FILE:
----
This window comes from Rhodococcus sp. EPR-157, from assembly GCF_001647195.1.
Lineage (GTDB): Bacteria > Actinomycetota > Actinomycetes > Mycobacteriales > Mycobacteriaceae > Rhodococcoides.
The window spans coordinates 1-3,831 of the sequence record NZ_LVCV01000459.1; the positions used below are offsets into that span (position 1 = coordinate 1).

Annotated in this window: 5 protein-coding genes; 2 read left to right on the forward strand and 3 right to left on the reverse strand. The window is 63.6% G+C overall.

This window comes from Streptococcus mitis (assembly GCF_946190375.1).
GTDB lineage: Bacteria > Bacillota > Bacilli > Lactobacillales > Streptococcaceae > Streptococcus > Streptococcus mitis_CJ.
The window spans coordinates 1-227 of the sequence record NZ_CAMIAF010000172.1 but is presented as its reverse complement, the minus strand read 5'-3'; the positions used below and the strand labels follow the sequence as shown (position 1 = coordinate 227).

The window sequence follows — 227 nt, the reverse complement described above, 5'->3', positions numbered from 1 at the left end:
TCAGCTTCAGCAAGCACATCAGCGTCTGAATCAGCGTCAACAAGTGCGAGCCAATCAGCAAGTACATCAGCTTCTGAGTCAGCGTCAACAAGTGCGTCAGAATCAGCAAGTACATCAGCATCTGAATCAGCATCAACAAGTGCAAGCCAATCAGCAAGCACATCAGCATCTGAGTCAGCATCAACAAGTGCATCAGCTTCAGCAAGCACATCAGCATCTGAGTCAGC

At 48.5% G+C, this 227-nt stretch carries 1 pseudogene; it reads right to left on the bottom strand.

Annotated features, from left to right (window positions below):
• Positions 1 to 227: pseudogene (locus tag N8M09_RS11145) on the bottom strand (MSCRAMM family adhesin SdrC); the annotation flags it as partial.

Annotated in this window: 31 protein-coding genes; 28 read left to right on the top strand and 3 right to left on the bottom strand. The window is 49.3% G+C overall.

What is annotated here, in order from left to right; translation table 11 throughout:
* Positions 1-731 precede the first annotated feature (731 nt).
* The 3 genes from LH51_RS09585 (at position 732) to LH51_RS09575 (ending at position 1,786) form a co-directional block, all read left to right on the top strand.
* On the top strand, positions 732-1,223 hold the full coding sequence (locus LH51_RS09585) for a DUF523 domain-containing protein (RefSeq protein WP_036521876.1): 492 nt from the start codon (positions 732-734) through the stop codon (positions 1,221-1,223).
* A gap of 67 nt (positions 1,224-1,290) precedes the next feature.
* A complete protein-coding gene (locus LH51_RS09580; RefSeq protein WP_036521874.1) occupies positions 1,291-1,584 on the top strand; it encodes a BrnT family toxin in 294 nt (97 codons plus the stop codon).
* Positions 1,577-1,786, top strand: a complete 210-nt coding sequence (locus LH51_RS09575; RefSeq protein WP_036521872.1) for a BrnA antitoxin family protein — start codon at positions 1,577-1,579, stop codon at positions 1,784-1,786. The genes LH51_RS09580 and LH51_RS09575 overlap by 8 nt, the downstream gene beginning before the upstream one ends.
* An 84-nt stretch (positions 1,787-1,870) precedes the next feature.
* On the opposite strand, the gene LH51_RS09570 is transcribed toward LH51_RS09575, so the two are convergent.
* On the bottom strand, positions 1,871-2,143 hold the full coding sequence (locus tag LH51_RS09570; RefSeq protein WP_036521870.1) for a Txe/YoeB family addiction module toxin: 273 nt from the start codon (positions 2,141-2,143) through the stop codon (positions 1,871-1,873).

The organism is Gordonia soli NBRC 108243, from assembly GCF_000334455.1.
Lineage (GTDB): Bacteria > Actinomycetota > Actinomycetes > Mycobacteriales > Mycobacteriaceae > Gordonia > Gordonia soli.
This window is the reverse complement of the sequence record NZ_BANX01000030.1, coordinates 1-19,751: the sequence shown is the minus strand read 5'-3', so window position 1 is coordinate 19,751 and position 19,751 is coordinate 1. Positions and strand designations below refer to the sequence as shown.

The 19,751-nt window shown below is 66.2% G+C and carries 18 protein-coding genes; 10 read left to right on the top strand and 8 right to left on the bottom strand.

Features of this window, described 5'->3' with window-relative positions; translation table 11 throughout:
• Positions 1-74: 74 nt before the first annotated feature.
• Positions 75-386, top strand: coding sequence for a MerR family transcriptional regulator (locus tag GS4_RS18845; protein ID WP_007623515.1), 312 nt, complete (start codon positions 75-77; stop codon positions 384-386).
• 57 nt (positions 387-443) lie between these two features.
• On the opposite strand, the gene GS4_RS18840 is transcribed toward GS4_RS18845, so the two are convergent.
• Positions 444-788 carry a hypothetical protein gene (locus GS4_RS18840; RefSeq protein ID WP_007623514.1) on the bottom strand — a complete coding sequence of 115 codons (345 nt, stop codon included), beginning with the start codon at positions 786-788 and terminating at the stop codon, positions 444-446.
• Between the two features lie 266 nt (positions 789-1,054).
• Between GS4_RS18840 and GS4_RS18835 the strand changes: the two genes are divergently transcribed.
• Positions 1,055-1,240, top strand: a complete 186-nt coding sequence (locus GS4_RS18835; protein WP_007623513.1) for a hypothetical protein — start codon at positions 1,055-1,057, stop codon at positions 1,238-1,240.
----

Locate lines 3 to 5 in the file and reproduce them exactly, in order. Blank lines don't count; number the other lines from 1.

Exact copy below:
The window spans coordinates 1-3,831 of the sequence record NZ_LVCV01000459.1; the positions used below are offsets into that span (position 1 = coordinate 1).

Annotated in this window: 5 protein-coding genes; 2 read left to right on the forward strand and 3 right to left on the reverse strand. The window is 63.6% G+C overall.

This window comes from Streptococcus mitis (assembly GCF_946190375.1).